After Further Review, Police Reverse Venus Williams Fault Declaration
Recently obtained video footage in the tennis star’s wrongful death lawsuit appears to show that Ms. Williams did not run a red light, as Palm Beach Gardens police officials had previously stated.
In a statement accompanying the surveillance video, police said that Ms. Williams “lawfully entered the intersection on a circular green traffic signal, and attempted to travel north through the intersection to Ballenisles Drive,” but another car blocked her path. Moments later, as her light cycled to red, a westbound vehicle entered the intersection, colliding with her northbound SUV. The passenger in that vehicle, a 78-year-old man, died as a result of his injuries. The evidence came to light shortly before a hearing to discuss electronic evidence in the case.
The victim’s lawyer said that the new video did not change their theory of the case, since it “continues to support the fact that Ms. Williams remained in the intersection at a red light, violating the [victim’s] right of way.”
Gathering the Facts in a Car Crash Case
Not all the critical evidence in a car crash case is readily available. Of course, the police report, pictures of vehicle damage, emergency room records, and witness statements taken at the scene have a considerable impact on the case, and in many cases, victims need no additional evidence to establish negligence.
But in many other cases, the initial evidence is inconclusive as to liability, especially in “who had the light” intersection crashes like the one described above. Fortunately, there is a vast array of additional evidence there for the taking, including:
- Additional Witness Statements: First responders only interview witnesses at the scene who promptly came forward to share their stories. An attorney can canvass the area to find additional witnesses who may have seen critical parts of the crash but, for whatever reason, did not want to talk with police officers.
- Event Data Recorder: The “electronic evidence” mentioned in the above story was most likely the EDR, a gadget that captures and records vehicle speed, turning angle, brake application, and other important crash data.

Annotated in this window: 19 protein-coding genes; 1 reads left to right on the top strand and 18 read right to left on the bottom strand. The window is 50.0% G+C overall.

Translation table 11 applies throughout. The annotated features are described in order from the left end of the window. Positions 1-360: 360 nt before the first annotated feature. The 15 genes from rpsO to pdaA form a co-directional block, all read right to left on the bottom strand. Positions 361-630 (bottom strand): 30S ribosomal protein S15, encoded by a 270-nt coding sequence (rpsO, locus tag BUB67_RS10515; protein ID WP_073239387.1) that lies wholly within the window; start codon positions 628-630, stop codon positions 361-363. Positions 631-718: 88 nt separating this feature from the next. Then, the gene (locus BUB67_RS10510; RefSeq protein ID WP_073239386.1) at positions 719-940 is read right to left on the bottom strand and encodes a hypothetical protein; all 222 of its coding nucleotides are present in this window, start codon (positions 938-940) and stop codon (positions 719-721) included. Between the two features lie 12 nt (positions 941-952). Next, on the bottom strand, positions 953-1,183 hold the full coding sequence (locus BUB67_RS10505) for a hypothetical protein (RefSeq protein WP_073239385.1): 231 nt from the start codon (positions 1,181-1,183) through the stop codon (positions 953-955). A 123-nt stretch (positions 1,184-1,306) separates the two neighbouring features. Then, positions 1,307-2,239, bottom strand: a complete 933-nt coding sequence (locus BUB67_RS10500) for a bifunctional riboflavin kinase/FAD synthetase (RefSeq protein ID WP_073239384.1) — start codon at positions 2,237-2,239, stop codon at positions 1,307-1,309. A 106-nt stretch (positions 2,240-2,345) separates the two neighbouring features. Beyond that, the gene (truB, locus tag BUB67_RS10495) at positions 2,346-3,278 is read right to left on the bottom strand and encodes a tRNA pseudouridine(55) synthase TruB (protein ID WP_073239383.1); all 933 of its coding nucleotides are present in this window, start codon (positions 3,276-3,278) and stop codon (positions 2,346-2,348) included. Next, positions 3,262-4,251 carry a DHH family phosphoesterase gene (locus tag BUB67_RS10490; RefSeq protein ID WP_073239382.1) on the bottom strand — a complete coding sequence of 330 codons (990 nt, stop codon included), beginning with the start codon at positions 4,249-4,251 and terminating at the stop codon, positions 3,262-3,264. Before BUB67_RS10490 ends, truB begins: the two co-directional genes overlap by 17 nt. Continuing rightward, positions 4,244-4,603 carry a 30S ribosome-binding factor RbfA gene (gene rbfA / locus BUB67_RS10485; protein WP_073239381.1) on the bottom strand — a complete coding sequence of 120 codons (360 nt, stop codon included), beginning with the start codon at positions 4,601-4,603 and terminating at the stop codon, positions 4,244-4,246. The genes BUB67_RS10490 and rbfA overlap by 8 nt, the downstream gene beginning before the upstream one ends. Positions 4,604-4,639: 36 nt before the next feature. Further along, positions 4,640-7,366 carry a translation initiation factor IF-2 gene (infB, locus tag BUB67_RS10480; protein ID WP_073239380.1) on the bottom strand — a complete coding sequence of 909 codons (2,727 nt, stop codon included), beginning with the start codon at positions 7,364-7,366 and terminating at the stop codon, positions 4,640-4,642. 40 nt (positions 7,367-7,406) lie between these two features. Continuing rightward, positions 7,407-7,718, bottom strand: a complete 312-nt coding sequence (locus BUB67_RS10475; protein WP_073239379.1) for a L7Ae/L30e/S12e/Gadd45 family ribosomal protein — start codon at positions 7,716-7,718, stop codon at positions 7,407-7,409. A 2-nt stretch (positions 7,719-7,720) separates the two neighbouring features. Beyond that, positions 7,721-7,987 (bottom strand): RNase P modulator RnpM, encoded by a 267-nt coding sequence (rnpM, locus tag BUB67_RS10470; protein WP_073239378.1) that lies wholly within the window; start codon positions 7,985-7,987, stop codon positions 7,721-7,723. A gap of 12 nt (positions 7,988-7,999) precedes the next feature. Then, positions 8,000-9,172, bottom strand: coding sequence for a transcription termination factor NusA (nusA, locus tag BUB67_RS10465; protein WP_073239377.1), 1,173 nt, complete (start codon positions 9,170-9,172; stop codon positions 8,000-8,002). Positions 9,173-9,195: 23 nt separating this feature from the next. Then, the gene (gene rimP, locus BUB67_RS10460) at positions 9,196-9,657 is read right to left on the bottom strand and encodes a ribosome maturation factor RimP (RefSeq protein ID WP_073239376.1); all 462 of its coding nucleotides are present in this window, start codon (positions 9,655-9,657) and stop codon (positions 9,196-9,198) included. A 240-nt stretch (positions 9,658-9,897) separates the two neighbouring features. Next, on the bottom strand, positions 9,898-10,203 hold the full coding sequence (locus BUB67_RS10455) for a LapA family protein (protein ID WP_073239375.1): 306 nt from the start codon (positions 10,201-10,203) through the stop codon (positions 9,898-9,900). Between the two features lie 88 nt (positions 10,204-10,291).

- Surveillance Video: Given the plethora of security cameras, red-light cameras, amateur videographers, and other active recording equipment in most urban areas, this evidence is often available yet, as the above story illustrates, almost never available in the immediate aftermath of a car crash.
Typically, the evidence-gathering process starts well before the claim for damages is filed. For example, attorneys usually send spoliation letters to preserve the EDR. Furthermore, to examine and download its contents, an attorney usually needs to obtain a court order, because of privacy laws.
Using the Facts
As the Venus Williams fatal accident saga so clearly illustrates, once all the facts are assembled, they often dramatically change the complexion of the case.
Intersections collisions like this one often involve the last clear chance defense, which Ms. Williams’ lawyers will almost certainly assert during settlement negotiations and at trial. Essentially, this rule states that a tortfeasor (negligent driver) is not legally responsible for damages if the other driver had a reasonable chance to avoid the collision and failed to do so.
In this case, Ms. Williams’ lawyers will most likely argue that the other car had the last clear chance to avoid the crash, since that car only had to pause before entering the intersection. Of course, the fact remains that Ms. Williams was in the intersection illegally, so more than likely, a jury will have to decide liability.
Reach Out to Experienced Attorneys
The initial evidence in a car crash does not end the story. For a free consultation with an experienced personal injury lawyer in Port St. Lucie, contact Eighmie Law Firm, P.A. Home and hospital visits are available.